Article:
"I just want to say a few words about Pussy Riot," the queen of pop told a raucous crowd at Olimpiysky Stadium in Moscow.
"I'm blessed to be from a country where I have the right to express my opinion, okay. But my dream and my prayer is that everyone in the world has this right. Not only here in Russia, but in France, in Iran, everywhere in the world."
"I think they have done something courageous," Madonna said of Pussy Riot. "I pray for their freedom."
Nadezhda Tolokonnikova, 23, Maria Alyokhina, 24, and Ekaterina Samutsevich, 29, put on a brief show at Moscow's preeminent Orthodox church, Cathedral of Christ the Savior in March, singing lyrics like "Mother of God, drive Putin away."
Accused of "abusing God" and "hooliganism motivated by religious hatred," by Russian prosecutors, the three women face up to seven years in prison for showing "real mockery and humiliation directed at the people in the church," according to the UK's Telegraph.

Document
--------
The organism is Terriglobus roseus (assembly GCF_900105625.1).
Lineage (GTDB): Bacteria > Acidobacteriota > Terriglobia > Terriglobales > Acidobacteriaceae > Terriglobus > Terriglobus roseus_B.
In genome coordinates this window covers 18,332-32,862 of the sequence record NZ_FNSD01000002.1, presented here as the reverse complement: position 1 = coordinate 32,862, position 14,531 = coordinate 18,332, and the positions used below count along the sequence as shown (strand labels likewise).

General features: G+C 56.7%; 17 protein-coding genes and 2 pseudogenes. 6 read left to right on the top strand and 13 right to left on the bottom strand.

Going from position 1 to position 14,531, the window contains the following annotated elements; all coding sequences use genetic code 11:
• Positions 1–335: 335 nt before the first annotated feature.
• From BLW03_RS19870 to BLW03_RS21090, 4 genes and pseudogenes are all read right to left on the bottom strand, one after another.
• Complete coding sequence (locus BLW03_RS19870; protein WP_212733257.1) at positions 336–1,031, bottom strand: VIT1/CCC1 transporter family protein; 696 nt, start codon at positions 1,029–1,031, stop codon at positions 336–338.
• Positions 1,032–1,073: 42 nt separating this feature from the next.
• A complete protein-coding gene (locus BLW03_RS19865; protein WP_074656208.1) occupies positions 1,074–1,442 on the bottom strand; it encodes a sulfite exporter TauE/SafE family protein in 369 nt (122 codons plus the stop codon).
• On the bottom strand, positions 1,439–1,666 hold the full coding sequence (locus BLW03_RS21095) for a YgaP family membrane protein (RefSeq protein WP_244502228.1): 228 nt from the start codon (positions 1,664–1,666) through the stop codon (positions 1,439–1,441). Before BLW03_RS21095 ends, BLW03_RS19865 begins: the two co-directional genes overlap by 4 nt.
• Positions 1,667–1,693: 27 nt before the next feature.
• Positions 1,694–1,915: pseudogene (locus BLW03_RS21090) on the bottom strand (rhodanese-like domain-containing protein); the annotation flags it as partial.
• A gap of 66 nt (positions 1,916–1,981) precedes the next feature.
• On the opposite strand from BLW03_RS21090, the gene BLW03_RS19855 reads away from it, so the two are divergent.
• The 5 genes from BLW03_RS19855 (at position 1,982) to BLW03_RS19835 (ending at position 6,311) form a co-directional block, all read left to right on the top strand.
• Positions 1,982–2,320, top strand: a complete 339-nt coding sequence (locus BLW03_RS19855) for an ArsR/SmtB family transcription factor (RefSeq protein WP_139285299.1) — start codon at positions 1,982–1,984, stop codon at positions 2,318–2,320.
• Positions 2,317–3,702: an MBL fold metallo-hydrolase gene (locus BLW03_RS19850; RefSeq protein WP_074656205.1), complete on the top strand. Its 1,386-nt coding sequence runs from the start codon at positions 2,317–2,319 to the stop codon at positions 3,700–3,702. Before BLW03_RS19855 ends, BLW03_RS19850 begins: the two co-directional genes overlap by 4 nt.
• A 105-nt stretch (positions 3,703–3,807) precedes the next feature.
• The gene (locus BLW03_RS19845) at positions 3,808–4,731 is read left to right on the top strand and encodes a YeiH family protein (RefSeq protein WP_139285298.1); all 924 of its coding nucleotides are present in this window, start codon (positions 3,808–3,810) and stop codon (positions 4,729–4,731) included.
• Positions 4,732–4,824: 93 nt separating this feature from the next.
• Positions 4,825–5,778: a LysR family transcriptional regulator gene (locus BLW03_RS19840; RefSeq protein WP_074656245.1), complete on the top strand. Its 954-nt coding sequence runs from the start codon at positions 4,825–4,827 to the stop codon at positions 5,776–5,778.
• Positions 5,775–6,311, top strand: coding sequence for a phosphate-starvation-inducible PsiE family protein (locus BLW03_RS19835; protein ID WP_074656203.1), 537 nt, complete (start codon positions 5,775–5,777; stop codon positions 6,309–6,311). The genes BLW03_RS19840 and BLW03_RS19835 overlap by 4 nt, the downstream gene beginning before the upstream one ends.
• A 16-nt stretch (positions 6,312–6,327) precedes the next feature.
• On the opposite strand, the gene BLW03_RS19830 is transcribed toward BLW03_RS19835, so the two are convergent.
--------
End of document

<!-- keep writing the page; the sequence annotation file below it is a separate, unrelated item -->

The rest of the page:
The women have all apologized in court and Tolokonnikova called their cathedral gig an "ethical mistake."
Other musicians have joined the international chorus of Pussy Riot supporters who believe the trial demonstrates Russia's worsening attitude toward Western influence and political opposition, masked by insincere concern for the Orthodox Church.
According to Billboard, Red Hot Chili Peppers, Franz Ferdinand, Peter Gabriel and Sting have all condemned Russia's actions.
"Nadya and Katya and Masha, we love you," Anthony Kiedis of the Red Hot Chili Peppers told a crowd in Moscow.
"We love to support you and are here to help you," he added.
Franz Ferdinand's Alex Kapranos took to Twitter to express thinly veiled criticism of Russian President Vladmir Putin.
Even "It's Always Sunny in Philadelphia's" Danny DeVito has weighed in, tweeting "Mr. Putin...Pussy Riot...set 'em free."
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